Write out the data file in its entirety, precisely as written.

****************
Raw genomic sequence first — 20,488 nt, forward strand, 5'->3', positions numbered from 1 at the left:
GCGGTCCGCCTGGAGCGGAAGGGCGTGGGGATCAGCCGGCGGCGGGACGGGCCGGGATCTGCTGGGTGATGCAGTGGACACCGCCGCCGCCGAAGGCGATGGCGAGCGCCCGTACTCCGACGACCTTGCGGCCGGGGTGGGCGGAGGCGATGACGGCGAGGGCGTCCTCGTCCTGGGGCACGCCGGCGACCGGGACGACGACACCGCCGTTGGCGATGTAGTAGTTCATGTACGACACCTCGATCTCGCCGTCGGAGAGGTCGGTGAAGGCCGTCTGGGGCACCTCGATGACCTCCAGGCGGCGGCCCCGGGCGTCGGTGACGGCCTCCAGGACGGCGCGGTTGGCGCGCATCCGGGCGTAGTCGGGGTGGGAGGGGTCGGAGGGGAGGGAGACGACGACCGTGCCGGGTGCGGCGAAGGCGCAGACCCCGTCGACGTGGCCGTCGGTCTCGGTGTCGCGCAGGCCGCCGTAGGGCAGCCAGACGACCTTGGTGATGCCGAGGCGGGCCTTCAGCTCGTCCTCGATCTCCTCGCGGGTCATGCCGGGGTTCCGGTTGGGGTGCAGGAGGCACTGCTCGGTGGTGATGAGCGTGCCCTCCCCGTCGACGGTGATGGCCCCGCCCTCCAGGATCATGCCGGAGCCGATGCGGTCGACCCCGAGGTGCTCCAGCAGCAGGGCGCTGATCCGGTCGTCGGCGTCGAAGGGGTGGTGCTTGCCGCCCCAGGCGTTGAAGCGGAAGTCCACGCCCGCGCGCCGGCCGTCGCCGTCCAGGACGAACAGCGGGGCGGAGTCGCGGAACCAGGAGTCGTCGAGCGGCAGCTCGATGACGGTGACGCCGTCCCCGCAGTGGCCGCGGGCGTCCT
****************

Raw genomic sequence first — 20,488 nt, forward strand, 5'->3', positions numbered from 1 at the left:
GCGGTCCGCCTGGAGCGGAAGGGCGTGGGGATCAGCCGGCGGCGGGACGGGCCGGGATCTGCTGGGTGATGCAGTGGACACCGCCGCCGCCGAAGGCGATGGCGAGCGCCCGTACTCCGACGACCTTGCGGCCGGGGTGGGCGGAGGCGATGACGGCGAGGGCGTCCTCGTCCTGGGGCACGCCGGCGACCGGGACGACGACACCGCCGTTGGCGATGTAGTAGTTCATGTACGACACCTCGATCTCGCCGTCGGAGAGGTCGGTGAAGGCCGTCTGGGGCACCTCGATGACCTCCAGGCGGCGGCCCCGGGCGTCGGTGACGGCCTCCAGGACGGCGCGGTTGGCGCGCATCCGGGCGTAGTCGGGGTGGGAGGGGTCGGAGGGGAGGGAGACGACGACCGTGCCGGGTGCGGCGAAGGCGCAGACCCCGTCGACGTGGCCGTCGGTCTCGGTGTCGCGCAGGCCGCCGTAGGGCAGCCAGACGACCTTGGTGATGCCGAGGCGGGCCTTCAGCTCGTCCTCGATCTCCTCGCGGGTCATGCCGGGGTTCCGGTTGGGGTGCAGGAGGCACTGCTCGGTGGTGATGAGCGTGCCCTCCCCGTCGACGGTGATGGCCCCGCCCTCCAGGATCATGCCGGAGCCGATGCGGTCGACCCCGAGGTGCTCCAGCAGCAGGGCGCTGATCCGGTCGTCGGCGTCGAAGGGGTGGTGCTTGCCGCCCCAGGCGTTGAAGCGGAAGTCCACGCCCGCGCGCCGGCCGTCGCCGTCCAGGACGAACAGCGGGGCGGAGTCGCGGAACCAGGAGTCGTCGAGCGGCAGCTCGATGACGGTGACGCCGTCCCCGCAGTGGCCGCGGGCGTCCT